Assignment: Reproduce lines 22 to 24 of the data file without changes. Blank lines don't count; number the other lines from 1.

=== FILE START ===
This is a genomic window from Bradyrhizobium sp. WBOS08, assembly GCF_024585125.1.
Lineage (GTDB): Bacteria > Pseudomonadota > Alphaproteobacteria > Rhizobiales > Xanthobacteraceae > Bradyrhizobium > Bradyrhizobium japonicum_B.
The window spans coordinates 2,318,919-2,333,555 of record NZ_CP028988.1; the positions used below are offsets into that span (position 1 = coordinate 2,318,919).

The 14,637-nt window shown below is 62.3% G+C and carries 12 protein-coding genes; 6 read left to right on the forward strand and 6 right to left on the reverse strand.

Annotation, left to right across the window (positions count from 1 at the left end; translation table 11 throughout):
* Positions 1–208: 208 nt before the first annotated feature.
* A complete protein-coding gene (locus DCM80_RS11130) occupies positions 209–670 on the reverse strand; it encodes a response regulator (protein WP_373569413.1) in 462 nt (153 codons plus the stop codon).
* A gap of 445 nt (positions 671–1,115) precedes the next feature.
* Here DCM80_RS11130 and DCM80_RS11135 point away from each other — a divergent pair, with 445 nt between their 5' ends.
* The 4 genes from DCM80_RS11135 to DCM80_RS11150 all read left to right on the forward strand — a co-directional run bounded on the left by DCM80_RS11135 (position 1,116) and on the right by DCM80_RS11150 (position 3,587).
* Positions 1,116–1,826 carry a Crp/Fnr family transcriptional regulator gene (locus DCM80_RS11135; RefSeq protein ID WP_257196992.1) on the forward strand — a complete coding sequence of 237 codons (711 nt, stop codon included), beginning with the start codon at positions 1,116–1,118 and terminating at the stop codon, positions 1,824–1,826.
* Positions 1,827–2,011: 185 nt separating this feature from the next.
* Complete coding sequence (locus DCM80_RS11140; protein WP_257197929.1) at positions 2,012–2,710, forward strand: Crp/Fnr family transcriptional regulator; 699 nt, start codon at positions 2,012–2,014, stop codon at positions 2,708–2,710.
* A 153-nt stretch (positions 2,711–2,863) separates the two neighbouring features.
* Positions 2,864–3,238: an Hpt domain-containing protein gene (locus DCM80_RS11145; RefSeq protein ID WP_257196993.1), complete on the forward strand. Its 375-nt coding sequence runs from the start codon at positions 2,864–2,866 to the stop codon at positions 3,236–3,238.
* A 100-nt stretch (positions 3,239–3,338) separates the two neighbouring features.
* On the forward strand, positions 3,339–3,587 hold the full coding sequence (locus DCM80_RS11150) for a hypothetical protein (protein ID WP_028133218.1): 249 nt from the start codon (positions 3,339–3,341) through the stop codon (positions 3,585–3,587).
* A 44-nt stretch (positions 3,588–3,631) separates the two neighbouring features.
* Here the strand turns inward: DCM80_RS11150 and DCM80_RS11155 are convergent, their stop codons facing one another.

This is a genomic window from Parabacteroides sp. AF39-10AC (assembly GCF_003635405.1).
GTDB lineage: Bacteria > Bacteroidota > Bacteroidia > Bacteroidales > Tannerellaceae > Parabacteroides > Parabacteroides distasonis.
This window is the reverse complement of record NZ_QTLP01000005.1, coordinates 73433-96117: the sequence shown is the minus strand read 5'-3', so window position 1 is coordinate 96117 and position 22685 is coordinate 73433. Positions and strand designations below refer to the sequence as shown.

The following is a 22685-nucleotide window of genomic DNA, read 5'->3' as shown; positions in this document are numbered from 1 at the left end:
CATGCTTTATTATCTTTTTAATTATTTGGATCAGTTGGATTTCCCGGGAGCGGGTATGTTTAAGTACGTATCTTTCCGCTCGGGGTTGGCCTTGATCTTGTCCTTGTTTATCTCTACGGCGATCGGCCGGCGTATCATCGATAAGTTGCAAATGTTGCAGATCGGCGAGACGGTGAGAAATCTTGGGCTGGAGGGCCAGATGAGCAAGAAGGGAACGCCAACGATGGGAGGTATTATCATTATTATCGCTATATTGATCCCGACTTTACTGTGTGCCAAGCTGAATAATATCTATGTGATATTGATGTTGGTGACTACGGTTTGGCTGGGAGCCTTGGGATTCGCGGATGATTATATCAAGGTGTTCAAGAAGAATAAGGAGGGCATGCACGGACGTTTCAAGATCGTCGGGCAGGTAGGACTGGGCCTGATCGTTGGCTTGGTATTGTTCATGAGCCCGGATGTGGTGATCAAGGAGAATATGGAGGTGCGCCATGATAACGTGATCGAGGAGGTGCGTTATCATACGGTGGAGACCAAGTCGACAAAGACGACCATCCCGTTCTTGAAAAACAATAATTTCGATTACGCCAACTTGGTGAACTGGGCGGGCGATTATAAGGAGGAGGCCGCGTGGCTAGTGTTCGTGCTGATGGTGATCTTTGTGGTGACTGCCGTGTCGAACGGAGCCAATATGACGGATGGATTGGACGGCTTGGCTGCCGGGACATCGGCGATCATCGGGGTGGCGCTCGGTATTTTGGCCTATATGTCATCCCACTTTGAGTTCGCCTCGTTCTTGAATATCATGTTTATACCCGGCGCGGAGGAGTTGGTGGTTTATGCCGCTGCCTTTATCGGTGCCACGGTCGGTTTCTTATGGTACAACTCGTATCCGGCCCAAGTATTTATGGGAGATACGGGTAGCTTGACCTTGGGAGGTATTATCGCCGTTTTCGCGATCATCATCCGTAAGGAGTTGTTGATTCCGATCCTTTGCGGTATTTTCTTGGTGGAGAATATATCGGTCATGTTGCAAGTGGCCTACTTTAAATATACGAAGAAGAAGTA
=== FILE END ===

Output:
This window is the reverse complement of record NZ_QTLP01000005.1, coordinates 73433-96117: the sequence shown is the minus strand read 5'-3', so window position 1 is coordinate 96117 and position 22685 is coordinate 73433. Positions and strand designations below refer to the sequence as shown.

The following is a 22685-nucleotide window of genomic DNA, read 5'->3' as shown; positions in this document are numbered from 1 at the left end:
CATGCTTTATTATCTTTTTAATTATTTGGATCAGTTGGATTTCCCGGGAGCGGGTATGTTTAAGTACGTATCTTTCCGCTCGGGGTTGGCCTTGATCTTGTCCTTGTTTATCTCTACGGCGATCGGCCGGCGTATCATCGATAAGTTGCAAATGTTGCAGATCGGCGAGACGGTGAGAAATCTTGGGCTGGAGGGCCAGATGAGCAAGAAGGGAACGCCAACGATGGGAGGTATTATCATTATTATCGCTATATTGATCCCGACTTTACTGTGTGCCAAGCTGAATAATATCTATGTGATATTGATGTTGGTGACTACGGTTTGGCTGGGAGCCTTGGGATTCGCGGATGATTATATCAAGGTGTTCAAGAAGAATAAGGAGGGCATGCACGGACGTTTCAAGATCGTCGGGCAGGTAGGACTGGGCCTGATCGTTGGCTTGGTATTGTTCATGAGCCCGGATGTGGTGATCAAGGAGAATATGGAGGTGCGCCATGATAACGTGATCGAGGAGGTGCGTTATCATACGGTGGAGACCAAGTCGACAAAGACGACCATCCCGTTCTTGAAAAACAATAATTTCGATTACGCCAACTTGGTGAACTGGGCGGGCGATTATAAGGAGGAGGCCGCGTGGCTAGTGTTCGTGCTGATGGTGATCTTTGTGGTGACTGCCGTGTCGAACGGAGCCAATATGACGGATGGATTGGACGGCTTGGCTGCCGGGACATCGGCGATCATCGGGGTGGCGCTCGGTATTTTGGCCTATATGTCATCCCACTTTGAGTTCGCCTCGTTCTTGAATATCATGTTTATACCCGGCGCGGAGGAGTTGGTGGTTTATGCCGCTGCCTTTATCGGTGCCACGGTCGGTTTCTTATGGTACAACTCGTATCCGGCCCAAGTATTTATGGGAGATACGGGTAGCTTGACCTTGGGAGGTATTATCGCCGTTTTCGCGATCATCATCCGTAAGGAGTTGTTGATTCCGATCCTTTGCGGTATTTTCTTGGTGGAGAATATATCGGTCATGTTGCAAGTGGCCTACTTTAAATATACGAAGAAGAAGTA